The Leadership Development GE-Style case study offers a glimpse in to the management and leadership training provided by General Electric to its seasoned executives (Kreitner, 2008). The history of General Electric dates back to the days of Thomas Edison, with the formal company forming in 1892 (GE, 2010). General Electric is a successful company, which spans a history of over a century of time. They have grown from a company primarily concerned with electricity to one that competes globally in diversified markets such as finance, television production, aircraft engines, medical imaging, and power generation (GE, 2010). In addition, they employ roughly 300,000 people in over 100 countries (GE, 2010).
Accomplishing such success requires a diverse management team knowledgeable in the different aspects of their product and production lines. The John F. Welch Leadership Center at Crotonville provides General Electric the avenue for grooming its managers to meet the changing goals of the company. Whether GE’s approach to teaching leadership, as described in this case study, is effective or not is truly dependent upon application. If the application applies internally, within the GE organization, GE runs a very successful leadership-training program. However, whether the same training practices are successful outside GE’s application seems to be a topic of controversy. What works for one may not work for all.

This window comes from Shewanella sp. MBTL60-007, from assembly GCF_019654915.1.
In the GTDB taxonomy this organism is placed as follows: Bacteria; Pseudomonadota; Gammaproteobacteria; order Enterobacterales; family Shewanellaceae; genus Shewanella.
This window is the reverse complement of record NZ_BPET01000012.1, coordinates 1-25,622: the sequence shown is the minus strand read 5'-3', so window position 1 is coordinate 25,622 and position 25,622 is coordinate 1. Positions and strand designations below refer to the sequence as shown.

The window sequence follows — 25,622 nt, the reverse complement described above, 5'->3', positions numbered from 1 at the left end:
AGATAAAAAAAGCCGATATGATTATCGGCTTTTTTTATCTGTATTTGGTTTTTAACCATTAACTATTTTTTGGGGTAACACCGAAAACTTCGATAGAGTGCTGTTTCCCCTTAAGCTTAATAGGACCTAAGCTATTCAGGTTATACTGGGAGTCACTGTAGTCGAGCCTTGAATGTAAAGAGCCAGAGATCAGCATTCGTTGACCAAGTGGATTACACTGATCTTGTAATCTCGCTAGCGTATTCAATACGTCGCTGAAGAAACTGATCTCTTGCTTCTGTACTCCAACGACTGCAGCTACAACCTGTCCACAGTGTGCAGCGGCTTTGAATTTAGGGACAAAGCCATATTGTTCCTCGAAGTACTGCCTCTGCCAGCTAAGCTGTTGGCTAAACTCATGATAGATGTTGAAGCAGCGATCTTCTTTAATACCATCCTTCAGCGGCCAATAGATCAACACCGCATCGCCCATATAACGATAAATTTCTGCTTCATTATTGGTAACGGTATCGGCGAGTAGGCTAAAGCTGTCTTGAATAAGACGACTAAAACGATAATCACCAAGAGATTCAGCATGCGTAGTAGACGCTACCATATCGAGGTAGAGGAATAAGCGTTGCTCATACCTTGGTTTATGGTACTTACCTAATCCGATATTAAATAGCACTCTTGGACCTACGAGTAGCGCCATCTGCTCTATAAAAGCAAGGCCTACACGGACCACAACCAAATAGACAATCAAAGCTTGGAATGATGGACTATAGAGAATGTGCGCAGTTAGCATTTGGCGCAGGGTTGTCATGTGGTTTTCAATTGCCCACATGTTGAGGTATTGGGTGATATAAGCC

First, let us look at GE from an internal perspective. In the article, Bob Corcoran: The Power of GE Education, Corcoran is quoted as saying, “The DNA of any organization rests with its leadership and talent pipeline, and what better way to strengthen how we operate and work in the world as a responsible corporate citizen than through the way we develop our people (Soshe, 2004 p 35)?” This philosophy is evident throughout the case study. The company provides a training venue with its people in mind, where status is secondary to learning. GE obviously grooms their people to meet their own internal expectations and provides real GE problems to solve. Magnifying this point further is that only one-third of all lecturers come from external sources (Kreitner, 2008). In addition, after each course, the teams are required to report their findings back to the company CEO (Kreitner, 2008). Taking all of this into consideration, I think GE provides its executives with a good mix of management theory, research, and hands on experience to make the manager training programs successful internally for General Electric.
Conversely, can GE’s manager-training courses span to external applications? The jury may still be out regarding this question. Embedded very deeply in their training programs is GE’s corporate philosophy and culture that applying the skills learned at Crotonville to other environments may be difficult. In a 2005 Fortune magazine article, the magazine found an even split down the middle when it compared the performance...